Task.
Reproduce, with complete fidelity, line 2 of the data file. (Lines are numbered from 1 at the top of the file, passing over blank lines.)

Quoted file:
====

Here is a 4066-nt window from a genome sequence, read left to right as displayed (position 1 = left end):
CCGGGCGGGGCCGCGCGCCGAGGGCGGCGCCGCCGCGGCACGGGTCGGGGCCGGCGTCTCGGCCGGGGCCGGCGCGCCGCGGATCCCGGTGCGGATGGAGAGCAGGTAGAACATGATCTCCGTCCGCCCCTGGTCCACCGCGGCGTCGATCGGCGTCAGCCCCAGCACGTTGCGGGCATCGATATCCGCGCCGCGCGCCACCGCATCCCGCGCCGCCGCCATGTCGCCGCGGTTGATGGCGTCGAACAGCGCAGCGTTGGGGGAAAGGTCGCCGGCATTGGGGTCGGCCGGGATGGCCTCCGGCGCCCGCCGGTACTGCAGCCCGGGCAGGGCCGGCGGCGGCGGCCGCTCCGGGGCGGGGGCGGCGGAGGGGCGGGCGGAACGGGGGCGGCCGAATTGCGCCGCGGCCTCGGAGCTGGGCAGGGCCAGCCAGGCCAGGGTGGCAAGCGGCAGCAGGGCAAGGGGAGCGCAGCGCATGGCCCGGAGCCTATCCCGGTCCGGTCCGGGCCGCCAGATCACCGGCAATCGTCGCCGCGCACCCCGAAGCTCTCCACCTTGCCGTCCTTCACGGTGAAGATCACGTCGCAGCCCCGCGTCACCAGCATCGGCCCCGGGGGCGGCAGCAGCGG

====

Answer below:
CCGGGCGGGGCCGCGCGCCGAGGGCGGCGCCGCCGCGGCACGGGTCGGGGCCGGCGTCTCGGCCGGGGCCGGCGCGCCGCGGATCCCGGTGCGGATGGAGAGCAGGTAGAACATGATCTCCGTCCGCCCCTGGTCCACCGCGGCGTCGATCGGCGTCAGCCCCAGCACGTTGCGGGCATCGATATCCGCGCCGCGCGCCACCGCATCCCGCGCCGCCGCCATGTCGCCGCGGTTGATGGCGTCGAACAGCGCAGCGTTGGGGGAAAGGTCGCCGGCATTGGGGTCGGCCGGGATGGCCTCCGGCGCCCGCCGGTACTGCAGCCCGGGCAGGGCCGGCGGCGGCGGCCGCTCCGGGGCGGGGGCGGCGGAGGGGCGGGCGGAACGGGGGCGGCCGAATTGCGCCGCGGCCTCGGAGCTGGGCAGGGCCAGCCAGGCCAGGGTGGCAAGCGGCAGCAGGGCAAGGGGAGCGCAGCGCATGGCCCGGAGCCTATCCCGGTCCGGTCCGGGCCGCCAGATCACCGGCAATCGTCGCCGCGCACCCCGAAGCTCTCCACCTTGCCGTCCTTCACGGTGAAGATCACGTCGCAGCCCCGCGTCACCAGCATCGGCCCCGGGGGCGGCAGCAGCGG